Advertising & Practical Thinking

The advertising profession is cold and cruel. The power of practical thinking is a perfect antidote.

Monday, August 25, 2008

Who Needs Branding?

The Republican & Democratic Parties!

The 2008 Democratic Party Convention starts in Denver Colorado on Monday, August 25, 2008. As of August 28, the adjective “presumptive” will no longer be used with the phrase “Democratic Presidential Candidate”, while referring to Mr. Barack Obama.

“Presumptive” will again be discarded as of September 4. It will be Mr. John McCain, Republican Presidential Candidate.

Over the last few months, I have been wondering what do the two parties, Democratic and Republican, stand for.

Now, I am not new to American politics. Even when I was very young in India, I had my own opinions – and mind you, this was all from information gained from reading the Indian newspapers and occasional issues of TIME, LOOK, LIFE, or NEWSWEEK. Even though I was an ardent reader of Encounter, I was pro Barry Goldwater in 1964 and pro Richard Nixon in 1968. I must admit, at that time, I was not very engrossed with the ideologies of the two parties. I knew one was conservative and the other was liberal, but did not have wisdom to know the detailed differences.

The escalation of the Vietnam War made me anti-Nixon. I suppose all the anti-war protests, the student rebellions, and the music world influenced my thinking.

In August 1971, I came to the United States, and in April 1972 I started an advertising agency, Penta Advertising (please read The Penta Story). My introduction to serious American politics was a couple of months later when the Democratic candidate for the Illinois State Senate, Mr. Joe Pisciotte, hired me to provide advertising services for his election campaign.

One of my recommendations called for spot advertising in the central Illinois market during the 1972 Olympics. The recommendation was not accepted as the campaign manager felt that the elections were still a few months away. I pleaded my case – name recognition and building the Pisciotte name; however, to no avail.

Notwithstanding the fact that the war was still raging, the Republicans won big in 1972, and Mr. Richard Nixon was reelected. Central Illinois was a very conservative district and Mr. Pisciotte lost by just two points to the incumbent, Mr. Stan Weaver. It was only during the campaign did I learn that Mr. Weaver was a member of the board of directors of my first client, the bank – ouch!

Would advertising in the Munich Olympics (everyone was glued to Mr. Jim McKay and ABC) have made a difference? In my mind, yes! Building name awareness takes time.

Since then, I have been involved in a few successful campaigns for candidates to the U.S. House of Representatives, the Illinois House and the Illinois Senate. All, but one, were Republican candidates. And the lone Democrat was the late Mr. John Gwinn whose advertising I took over only because of the conduct of the incumbent, U.S. Congressman Dan Crane. Ironically, I was responsible for Mr. Crane’s advertising the previous election and his getting elected.

To a certain extent, till a few years ago, there were major differences between the platforms of the Republican and Democratic parties.

Today, the line has blurred.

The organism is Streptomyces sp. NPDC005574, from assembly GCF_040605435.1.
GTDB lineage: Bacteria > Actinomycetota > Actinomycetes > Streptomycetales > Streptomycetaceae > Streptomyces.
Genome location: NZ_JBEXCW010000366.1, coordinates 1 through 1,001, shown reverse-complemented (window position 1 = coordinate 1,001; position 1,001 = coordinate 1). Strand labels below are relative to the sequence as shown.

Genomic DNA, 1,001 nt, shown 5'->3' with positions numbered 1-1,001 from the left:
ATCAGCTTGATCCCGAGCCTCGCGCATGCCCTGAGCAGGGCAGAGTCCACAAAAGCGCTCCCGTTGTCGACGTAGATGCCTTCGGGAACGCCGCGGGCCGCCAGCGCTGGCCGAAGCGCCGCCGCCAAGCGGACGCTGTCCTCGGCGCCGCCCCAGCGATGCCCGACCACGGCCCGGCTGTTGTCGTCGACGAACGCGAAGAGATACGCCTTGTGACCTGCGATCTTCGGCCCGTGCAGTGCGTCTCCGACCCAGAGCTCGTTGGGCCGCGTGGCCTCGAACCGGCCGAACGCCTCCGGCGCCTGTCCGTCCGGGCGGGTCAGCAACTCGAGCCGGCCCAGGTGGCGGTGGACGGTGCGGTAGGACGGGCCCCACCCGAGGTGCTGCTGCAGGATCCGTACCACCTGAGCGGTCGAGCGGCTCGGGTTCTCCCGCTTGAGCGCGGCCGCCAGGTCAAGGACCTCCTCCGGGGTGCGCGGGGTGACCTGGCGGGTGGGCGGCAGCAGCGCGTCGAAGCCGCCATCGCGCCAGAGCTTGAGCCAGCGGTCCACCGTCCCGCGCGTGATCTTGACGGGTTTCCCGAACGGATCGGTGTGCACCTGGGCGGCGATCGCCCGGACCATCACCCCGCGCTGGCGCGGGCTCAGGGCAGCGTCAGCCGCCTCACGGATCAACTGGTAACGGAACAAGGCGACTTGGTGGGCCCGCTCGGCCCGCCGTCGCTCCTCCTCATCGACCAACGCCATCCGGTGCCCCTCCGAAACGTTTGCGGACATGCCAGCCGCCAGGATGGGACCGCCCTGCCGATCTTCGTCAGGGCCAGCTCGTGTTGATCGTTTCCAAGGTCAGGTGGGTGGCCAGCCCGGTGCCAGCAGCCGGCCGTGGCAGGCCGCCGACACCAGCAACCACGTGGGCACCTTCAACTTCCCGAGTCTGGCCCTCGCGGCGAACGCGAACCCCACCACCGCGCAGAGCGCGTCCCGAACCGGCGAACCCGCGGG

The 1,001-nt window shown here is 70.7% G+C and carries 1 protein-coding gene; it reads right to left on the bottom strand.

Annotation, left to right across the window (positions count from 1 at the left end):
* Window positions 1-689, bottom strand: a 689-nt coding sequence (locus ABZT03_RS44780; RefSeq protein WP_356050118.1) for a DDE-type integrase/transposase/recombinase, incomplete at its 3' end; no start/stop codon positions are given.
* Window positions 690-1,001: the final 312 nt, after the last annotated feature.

Those of us in the advertising profession are well aware of the services provided by above-the-line and below-the line advertising agencies. Today, the line has blurred.

Can the two political parties afford to have no perceived differences? Is everyone a “centrist”?

Currently, according to the web sites for the two parties:

“The Democratic Party is committed to keeping our nation safe and expanding opportunity for every American.”

“The Republican Party stands for a safer world and a more hopeful America.”

Okay, so the only difference: one wants a safe nation, the other wants a safer world.

I believe it is time for the two parties to take a stance. It is time for the parties to re-brand themselves and re-launch their brands. And while they do this, they should also launch their elephants and their donkeys into outer space!

The one that does this first will have more to gain.

Today, the only branding of the parties that exists is visual. Visual as in ‘red” or “blue”. If a state is predominantly republican, it is a red state; and if it is predominantly democratic, it is a blue state. And yes, if a state has an equal distribution of republicans and democrats it is a purple state!

This coloring system was started by NBC News in 1976, during the Jimmy Carter/Gerald Ford election. A state won by Mr. Carter was lit in red and a state carried by Mr. Ford was lit in blue.

The color coding proved to be very popular and each network had its own colors – ABC even used yellow. In 1984, CBS decided to color the republican states “red” and the democratic states “blue”. This to a certain extent, I suppose, reflects CBS’s political leanings, as blue is a more pleasing color and red signifies danger!

However, it was only during the 2000 elections did all media follow the same color coding. According to The Washington Post, it was the late Tim Russert who coined the terms “Red States” and “Blue States”.

Is it not ironic that the color “red” associated with communism is the color assigned to the conservative party?

The color coding, or forced branding is carried to the next level by the political candidates themselves. More often than not, a republican candidate wears a red tie or scarf, whereas a democratic candidate dons a blue tie or scarf.

A message to the two parties: Brand yourselves. Stand for something. And, give the voters a true choice. Not a whitewash. If you don’t, there will only be gray states!

As for me, philosophically I am red, and not a pinko. Musically I like the blues, especially the Chicago variety. And when I blush, which at times I do, I turn purple!